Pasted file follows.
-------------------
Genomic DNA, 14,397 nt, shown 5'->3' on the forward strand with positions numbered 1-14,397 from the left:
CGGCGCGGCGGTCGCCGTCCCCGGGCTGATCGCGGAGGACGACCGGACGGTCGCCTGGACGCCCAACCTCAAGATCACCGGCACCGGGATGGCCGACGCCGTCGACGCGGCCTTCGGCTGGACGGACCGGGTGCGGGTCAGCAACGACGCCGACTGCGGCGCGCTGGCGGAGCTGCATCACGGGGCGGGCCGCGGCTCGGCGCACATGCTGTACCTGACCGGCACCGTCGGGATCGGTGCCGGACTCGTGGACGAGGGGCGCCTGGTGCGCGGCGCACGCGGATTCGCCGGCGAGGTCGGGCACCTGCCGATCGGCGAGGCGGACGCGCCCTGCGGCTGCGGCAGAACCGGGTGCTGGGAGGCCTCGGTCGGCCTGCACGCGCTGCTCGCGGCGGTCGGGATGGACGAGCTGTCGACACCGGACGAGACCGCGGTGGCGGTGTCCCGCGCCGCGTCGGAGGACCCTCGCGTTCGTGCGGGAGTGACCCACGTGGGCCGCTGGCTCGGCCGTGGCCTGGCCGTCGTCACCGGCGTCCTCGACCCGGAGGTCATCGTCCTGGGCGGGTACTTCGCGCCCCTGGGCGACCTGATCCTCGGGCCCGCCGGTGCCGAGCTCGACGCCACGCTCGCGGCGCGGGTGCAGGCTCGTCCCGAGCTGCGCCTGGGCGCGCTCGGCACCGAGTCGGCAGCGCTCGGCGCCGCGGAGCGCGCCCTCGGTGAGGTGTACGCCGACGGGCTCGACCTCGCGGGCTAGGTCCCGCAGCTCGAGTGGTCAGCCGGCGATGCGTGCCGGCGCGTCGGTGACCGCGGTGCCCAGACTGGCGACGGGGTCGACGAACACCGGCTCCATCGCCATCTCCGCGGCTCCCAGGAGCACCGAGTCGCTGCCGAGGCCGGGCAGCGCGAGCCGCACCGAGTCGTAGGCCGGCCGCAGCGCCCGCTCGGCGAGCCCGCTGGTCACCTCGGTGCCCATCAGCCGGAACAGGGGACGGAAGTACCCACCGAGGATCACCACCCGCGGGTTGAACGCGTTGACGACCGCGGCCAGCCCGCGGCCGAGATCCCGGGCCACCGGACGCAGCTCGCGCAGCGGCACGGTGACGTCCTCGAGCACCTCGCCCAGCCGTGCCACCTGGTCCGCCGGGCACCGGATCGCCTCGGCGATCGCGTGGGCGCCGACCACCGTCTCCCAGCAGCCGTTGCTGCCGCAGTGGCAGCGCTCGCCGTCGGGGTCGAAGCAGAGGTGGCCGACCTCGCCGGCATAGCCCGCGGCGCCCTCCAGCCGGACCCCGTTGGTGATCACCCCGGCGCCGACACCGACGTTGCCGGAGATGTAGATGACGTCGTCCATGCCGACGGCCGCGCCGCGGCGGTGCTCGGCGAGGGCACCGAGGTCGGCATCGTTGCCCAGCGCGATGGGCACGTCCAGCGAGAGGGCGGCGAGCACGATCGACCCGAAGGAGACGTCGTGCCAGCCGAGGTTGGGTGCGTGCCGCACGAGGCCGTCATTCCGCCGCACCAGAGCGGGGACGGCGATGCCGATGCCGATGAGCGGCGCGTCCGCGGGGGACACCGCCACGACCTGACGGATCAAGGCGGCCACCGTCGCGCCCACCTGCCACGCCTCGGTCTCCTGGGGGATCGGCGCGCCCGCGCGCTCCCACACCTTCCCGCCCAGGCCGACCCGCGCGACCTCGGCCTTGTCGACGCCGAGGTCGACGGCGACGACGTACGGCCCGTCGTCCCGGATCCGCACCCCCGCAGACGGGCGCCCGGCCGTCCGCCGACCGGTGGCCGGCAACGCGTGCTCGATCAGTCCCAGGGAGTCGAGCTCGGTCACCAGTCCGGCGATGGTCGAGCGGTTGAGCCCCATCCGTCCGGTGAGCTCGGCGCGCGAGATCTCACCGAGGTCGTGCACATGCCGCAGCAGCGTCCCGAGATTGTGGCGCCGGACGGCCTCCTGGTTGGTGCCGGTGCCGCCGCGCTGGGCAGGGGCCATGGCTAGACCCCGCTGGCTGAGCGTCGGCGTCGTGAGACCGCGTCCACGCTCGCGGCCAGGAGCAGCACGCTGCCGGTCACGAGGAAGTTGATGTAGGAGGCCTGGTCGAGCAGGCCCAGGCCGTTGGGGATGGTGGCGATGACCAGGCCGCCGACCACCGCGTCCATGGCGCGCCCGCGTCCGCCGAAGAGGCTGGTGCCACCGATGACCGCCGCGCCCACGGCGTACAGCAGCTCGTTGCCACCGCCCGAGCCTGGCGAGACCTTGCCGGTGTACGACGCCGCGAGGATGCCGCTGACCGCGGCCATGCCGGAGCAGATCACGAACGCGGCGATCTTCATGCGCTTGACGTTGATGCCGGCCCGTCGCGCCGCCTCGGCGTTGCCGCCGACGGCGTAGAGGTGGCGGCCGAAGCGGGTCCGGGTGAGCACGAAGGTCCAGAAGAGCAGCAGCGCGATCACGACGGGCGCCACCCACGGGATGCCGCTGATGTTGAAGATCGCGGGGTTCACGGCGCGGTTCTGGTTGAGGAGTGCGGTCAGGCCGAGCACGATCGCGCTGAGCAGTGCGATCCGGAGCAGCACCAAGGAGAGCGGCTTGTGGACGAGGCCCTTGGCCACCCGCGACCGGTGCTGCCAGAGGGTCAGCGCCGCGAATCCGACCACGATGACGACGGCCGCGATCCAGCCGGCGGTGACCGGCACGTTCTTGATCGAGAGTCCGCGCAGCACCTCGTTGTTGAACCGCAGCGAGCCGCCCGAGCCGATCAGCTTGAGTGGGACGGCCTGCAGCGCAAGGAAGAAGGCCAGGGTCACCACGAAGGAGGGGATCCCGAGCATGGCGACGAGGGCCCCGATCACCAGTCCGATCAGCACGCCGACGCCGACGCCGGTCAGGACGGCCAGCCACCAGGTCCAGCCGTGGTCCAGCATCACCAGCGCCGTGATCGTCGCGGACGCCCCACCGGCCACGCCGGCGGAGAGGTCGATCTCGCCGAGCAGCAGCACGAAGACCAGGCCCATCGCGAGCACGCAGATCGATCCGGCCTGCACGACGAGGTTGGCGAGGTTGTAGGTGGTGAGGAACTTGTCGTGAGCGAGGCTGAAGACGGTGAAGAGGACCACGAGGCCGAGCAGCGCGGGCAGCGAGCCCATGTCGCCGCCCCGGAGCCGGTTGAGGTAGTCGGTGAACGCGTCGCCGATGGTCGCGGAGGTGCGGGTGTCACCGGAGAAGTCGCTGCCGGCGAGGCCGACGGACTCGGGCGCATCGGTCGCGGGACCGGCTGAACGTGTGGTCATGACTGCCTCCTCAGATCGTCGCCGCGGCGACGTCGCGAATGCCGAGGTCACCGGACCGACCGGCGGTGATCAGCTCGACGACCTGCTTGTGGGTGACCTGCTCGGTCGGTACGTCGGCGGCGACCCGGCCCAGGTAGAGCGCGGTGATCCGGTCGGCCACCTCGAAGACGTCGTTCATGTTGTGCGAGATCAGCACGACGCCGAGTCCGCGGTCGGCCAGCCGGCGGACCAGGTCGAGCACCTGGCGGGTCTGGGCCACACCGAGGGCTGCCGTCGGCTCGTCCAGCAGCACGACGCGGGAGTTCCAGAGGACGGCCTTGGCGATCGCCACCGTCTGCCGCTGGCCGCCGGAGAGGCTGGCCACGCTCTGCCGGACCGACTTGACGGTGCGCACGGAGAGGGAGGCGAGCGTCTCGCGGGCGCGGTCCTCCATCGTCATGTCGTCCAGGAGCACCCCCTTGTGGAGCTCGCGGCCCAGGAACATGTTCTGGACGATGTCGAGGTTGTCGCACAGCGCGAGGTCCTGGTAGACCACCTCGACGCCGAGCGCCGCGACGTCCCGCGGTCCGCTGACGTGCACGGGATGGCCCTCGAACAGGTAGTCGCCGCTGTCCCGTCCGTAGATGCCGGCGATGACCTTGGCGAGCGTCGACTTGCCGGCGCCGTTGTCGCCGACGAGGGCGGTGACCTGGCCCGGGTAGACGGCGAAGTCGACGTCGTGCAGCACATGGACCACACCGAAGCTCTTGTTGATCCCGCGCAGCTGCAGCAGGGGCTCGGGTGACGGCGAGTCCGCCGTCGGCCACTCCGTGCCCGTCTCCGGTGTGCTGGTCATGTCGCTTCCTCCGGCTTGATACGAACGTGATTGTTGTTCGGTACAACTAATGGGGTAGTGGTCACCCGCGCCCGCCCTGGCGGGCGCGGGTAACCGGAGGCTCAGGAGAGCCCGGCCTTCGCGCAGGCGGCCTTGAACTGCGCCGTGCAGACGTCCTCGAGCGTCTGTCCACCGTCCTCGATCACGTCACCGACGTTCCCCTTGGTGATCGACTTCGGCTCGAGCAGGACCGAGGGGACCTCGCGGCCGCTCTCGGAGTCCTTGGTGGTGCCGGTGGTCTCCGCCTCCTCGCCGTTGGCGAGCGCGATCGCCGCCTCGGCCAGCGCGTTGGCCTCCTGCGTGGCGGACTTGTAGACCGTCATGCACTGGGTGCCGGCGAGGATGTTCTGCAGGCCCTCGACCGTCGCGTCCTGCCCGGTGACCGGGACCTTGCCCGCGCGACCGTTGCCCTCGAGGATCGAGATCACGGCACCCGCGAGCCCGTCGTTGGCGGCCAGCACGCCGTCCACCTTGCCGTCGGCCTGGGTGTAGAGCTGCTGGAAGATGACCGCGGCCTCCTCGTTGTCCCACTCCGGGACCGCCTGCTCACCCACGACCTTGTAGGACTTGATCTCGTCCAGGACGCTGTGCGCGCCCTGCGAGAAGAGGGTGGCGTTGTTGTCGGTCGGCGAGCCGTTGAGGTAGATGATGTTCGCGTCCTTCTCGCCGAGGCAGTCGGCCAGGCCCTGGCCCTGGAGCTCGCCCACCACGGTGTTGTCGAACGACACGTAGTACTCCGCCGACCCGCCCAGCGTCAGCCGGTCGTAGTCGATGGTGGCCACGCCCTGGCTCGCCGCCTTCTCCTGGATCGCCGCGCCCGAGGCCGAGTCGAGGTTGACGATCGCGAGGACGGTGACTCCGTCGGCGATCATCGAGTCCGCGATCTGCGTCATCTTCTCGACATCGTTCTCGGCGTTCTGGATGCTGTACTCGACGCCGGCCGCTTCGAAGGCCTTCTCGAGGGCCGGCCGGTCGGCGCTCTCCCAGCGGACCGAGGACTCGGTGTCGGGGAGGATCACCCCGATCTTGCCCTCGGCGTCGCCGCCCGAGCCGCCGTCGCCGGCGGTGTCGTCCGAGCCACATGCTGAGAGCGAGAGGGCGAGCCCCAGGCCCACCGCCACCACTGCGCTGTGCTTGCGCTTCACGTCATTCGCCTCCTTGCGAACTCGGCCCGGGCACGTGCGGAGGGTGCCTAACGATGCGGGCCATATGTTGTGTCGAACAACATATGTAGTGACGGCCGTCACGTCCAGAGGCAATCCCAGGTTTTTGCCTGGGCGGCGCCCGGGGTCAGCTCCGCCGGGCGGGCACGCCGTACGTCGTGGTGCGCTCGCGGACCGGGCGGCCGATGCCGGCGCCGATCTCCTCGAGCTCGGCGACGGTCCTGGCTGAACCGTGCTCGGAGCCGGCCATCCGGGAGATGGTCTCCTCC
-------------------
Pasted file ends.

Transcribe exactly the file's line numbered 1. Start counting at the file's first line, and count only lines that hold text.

Genomic DNA, 14,397 nt, shown 5'->3' on the forward strand with positions numbered 1-14,397 from the left: